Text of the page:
Last Saturday we went to visit an outdoor pottery sale at the cutest compound. The owners welcomed us with open arms and offered us hot cider. We chatted for a while, warmed up by the fire and made our way back home.
We had seen the prettiest view on the way there so we stopped to shoot a couple pics before the light would disappear.
For some reason I keep mixing up these Three Sisters (North Sister, Middle Sister and South Sister formerly named Faith, Hope and Charity by early settlers) with the Native American Three Sisters (corn, bean and squash) and this all because I was reading Braiding Sweetgrass by Robin Wall Kimmerer when I moved to this region.⠀⠀⠀⠀⠀⠀⠀⠀⠀
I might have also come across the legend of the Australian Three Sisters and mixed it all up (it's quite fascinating).⠀⠀⠀⠀⠀⠀⠀⠀⠀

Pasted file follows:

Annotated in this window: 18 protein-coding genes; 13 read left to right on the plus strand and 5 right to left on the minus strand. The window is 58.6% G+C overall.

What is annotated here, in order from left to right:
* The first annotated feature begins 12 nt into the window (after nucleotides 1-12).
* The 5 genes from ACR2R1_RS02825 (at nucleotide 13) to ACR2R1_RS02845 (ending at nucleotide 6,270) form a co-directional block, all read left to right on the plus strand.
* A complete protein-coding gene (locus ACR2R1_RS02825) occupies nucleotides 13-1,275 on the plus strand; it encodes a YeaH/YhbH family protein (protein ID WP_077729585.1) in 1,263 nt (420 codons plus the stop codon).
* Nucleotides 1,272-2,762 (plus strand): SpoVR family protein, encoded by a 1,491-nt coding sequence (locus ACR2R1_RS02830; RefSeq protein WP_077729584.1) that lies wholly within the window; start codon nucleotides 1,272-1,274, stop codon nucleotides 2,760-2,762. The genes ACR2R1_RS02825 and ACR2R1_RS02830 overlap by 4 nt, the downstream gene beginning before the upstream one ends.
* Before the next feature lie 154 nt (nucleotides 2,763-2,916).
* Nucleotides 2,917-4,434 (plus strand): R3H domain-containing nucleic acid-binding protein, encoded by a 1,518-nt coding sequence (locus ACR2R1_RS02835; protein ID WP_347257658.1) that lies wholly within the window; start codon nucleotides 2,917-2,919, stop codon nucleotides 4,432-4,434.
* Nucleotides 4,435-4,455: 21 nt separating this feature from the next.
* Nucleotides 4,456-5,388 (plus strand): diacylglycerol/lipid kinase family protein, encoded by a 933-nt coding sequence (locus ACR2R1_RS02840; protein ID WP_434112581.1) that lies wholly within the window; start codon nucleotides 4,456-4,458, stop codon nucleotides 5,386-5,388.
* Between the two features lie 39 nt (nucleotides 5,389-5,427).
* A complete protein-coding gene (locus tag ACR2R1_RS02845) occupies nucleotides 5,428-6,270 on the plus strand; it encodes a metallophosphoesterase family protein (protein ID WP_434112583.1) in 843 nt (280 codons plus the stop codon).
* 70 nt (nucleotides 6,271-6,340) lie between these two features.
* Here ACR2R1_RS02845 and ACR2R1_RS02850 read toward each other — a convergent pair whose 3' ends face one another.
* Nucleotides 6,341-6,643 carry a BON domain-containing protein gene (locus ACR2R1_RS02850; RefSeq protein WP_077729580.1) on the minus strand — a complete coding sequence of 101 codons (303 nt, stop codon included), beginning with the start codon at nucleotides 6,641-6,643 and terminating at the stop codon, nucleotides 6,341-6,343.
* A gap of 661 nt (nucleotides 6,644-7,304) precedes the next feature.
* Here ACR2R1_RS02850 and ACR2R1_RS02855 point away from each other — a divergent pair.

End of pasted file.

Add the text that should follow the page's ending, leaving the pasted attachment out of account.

This constantly makes me think about the people who first lived on this land and what they must have called these 3 volcanic peaks.⠀⠀⠀
This map is an amazing resource to learn more about the land you're standing on today and the people who cared for it before you.⠀⠀⠀⠀⠀⠀⠀⠀⠀
This week, I read more about it on the Confederated Tribes of Warm Springs and the Confederated Tribes of Grand Ronde websites to learn the history of the Klamath Tribes, the Klamaths, the Modocs and the Yahooskin and this breathtakingly beautiful region. ⠀⠀⠀⠀⠀⠀⠀
If you want to craft your own land ackowledgement statement, check out this guide.
Where do you live? What's the story of the land you're standing on?